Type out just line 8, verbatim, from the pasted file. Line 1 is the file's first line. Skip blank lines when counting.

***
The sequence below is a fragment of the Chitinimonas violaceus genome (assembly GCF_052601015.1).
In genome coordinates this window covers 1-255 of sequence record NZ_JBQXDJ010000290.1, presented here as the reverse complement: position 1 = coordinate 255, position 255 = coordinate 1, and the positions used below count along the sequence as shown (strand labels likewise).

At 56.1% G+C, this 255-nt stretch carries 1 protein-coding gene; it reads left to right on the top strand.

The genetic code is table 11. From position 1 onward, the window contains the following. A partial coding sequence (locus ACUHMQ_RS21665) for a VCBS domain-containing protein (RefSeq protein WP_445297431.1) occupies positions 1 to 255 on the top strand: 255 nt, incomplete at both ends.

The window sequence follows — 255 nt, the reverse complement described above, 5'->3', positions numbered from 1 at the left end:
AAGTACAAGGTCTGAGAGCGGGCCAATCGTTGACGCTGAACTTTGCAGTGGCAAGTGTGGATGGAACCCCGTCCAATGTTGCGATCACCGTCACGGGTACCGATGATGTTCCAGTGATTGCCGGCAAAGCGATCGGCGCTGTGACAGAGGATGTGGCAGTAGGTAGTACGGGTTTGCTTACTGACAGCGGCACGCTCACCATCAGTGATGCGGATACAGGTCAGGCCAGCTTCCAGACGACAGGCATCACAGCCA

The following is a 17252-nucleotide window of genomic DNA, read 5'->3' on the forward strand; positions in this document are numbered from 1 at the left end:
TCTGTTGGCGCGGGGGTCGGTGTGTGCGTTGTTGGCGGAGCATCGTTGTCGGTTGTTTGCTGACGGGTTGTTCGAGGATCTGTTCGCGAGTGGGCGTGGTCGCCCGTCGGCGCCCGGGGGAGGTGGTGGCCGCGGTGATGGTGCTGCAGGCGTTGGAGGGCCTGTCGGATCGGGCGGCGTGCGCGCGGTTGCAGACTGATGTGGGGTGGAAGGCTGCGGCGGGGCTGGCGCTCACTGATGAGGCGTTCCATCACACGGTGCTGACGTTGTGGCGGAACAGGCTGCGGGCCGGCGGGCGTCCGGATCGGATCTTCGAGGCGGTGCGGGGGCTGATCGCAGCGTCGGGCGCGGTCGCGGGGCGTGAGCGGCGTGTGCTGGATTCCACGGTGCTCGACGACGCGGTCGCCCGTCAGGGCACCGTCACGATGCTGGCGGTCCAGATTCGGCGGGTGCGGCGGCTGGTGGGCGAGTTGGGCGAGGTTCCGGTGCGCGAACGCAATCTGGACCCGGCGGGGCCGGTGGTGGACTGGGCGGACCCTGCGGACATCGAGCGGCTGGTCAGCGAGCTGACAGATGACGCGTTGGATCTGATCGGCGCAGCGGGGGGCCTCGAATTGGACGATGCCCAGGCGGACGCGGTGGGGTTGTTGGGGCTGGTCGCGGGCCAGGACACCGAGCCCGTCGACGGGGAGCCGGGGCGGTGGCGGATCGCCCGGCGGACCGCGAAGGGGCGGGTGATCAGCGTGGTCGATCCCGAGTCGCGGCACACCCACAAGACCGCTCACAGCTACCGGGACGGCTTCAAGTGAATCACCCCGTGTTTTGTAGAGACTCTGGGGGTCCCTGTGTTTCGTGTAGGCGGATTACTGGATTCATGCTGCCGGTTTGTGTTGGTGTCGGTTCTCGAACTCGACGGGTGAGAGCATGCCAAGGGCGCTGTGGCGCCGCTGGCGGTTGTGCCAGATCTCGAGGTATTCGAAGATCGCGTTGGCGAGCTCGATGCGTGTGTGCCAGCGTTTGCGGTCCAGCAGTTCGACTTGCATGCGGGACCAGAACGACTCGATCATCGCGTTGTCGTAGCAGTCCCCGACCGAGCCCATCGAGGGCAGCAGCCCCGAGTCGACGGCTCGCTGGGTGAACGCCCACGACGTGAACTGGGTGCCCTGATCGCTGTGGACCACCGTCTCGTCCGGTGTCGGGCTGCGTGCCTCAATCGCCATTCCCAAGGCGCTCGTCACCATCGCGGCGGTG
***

TCTGTTGGCGCGGGGGTCGGTGTGTGCGTTGTTGGCGGAGCATCGTTGTCGGTTGTTTGCTGACGGGTTGTTCGAGGATCTGTTCGCGAGTGGGCGTGGTCGCCCGTCGGCGCCCGGGGGAGGTGGTGGCCGCGGTGATGGTGCTGCAGGCGTTGGAGGGCCTGTCGGATCGGGCGGCGTGCGCGCGGTTGCAGACTGATGTGGGGTGGAAGGCTGCGGCGGGGCTGGCGCTCACTGATGAGGCGTTCCATCACACGGTGCTGACGTTGTGGCGGAACAGGCTGCGGGCCGGCGGGCGTCCGGATCGGATCTTCGAGGCGGTGCGGGGGCTGATCGCAGCGTCGGGCGCGGTCGCGGGGCGTGAGCGGCGTGTGCTGGATTCCACGGTGCTCGACGACGCGGTCGCCCGTCAGGGCACCGTCACGATGCTGGCGGTCCAGATTCGGCGGGTGCGGCGGCTGGTGGGCGAGTTGGGCGAGGTTCCGGTGCGCGAACGCAATCTGGACCCGGCGGGGCCGGTGGTGGACTGGGCGGACCCTGCGGACATCGAGCGGCTGGTCAGCGAGCTGACAGATGACGCGTTGGATCTGATCGGCGCAGCGGGGGGCCTCGAATTGGACGATGCCCAGGCGGACGCGGTGGGGTTGTTGGGGCTGGTCGCGGGCCAGGACACCGAGCCCGTCGACGGGGAGCCGGGGCGGTGGCGGATCGCCCGGCGGACCGCGAAGGGGCGGGTGATCAGCGTGGTCGATCCCGAGTCGCGGCACACCCACAAGACCGCTCACAGCTACCGGGACGGCTTCAAGTGAATCACCCCGTGTTTTGTAGAGACTCTGGGGGTCCCTGTGTTTCGTGTAGGCGGATTACTGGATTCATGCTGCCGGTTTGTGTTGGTGTCGGTTCTCGAACTCGACGGGTGAGAGCATGCCAAGGGCGCTGTGGCGCCGCTGGCGGTTGTGCCAGATCTCGAGGTATTCGAAGATCGCGTTGGCGAGCTCGATGCGTGTGTGCCAGCGTTTGCGGTCCAGCAGTTCGACTTGCATGCGGGACCAGAACGACTCGATCATCGCGTTGTCGTAGCAGTCCCCGACCGAGCCCATCGAGGGCAGCAGCCCCGAGTCGACGGCTCGCTGGGTGAACGCCCACGACGTGAACTGGGTGCCCTGATCGCTGTGGACCACCGTCTCGTCCGGTGTCGGGCTGCGTGCCTCAATCGCCATTCCCAAGGCGCTCGTCACCATCGCGGCGGTG